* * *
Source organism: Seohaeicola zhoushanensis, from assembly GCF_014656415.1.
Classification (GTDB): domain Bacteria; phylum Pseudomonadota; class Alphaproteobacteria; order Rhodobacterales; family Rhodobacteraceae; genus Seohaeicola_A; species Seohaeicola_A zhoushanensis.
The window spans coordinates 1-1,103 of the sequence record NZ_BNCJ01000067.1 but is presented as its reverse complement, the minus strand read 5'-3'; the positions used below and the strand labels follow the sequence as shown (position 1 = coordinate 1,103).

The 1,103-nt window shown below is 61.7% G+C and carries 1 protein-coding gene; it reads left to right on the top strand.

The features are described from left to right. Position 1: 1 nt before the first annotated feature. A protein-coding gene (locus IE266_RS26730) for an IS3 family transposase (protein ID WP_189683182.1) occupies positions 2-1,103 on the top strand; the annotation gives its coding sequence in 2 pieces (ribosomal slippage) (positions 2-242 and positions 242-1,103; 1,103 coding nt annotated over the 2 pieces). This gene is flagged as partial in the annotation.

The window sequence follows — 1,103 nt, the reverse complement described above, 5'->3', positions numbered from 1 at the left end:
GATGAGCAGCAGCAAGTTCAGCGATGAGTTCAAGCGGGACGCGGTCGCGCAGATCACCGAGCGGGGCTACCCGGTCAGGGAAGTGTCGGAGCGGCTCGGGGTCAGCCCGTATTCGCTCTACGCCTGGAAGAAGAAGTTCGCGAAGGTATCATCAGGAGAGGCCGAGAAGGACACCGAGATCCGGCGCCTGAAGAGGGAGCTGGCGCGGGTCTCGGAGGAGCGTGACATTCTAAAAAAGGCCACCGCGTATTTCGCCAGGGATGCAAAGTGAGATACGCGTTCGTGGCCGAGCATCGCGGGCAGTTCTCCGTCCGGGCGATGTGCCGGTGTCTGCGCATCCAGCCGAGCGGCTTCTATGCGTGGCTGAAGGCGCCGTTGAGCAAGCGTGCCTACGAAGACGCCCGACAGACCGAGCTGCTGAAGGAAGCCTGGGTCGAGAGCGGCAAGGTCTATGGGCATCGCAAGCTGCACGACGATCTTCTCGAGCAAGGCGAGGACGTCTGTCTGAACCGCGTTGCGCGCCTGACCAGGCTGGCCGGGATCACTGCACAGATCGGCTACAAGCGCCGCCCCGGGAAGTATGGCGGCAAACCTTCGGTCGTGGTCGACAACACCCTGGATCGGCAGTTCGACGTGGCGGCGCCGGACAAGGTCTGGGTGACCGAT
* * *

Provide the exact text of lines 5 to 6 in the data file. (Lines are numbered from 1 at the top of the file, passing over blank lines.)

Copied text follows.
The features are described from left to right. Position 1: 1 nt before the first annotated feature. A protein-coding gene (locus IE266_RS26730) for an IS3 family transposase (protein ID WP_189683182.1) occupies positions 2-1,103 on the top strand; the annotation gives its coding sequence in 2 pieces (ribosomal slippage) (positions 2-242 and positions 242-1,103; 1,103 coding nt annotated over the 2 pieces). This gene is flagged as partial in the annotation.

The window sequence follows — 1,103 nt, the reverse complement described above, 5'->3', positions numbered from 1 at the left end: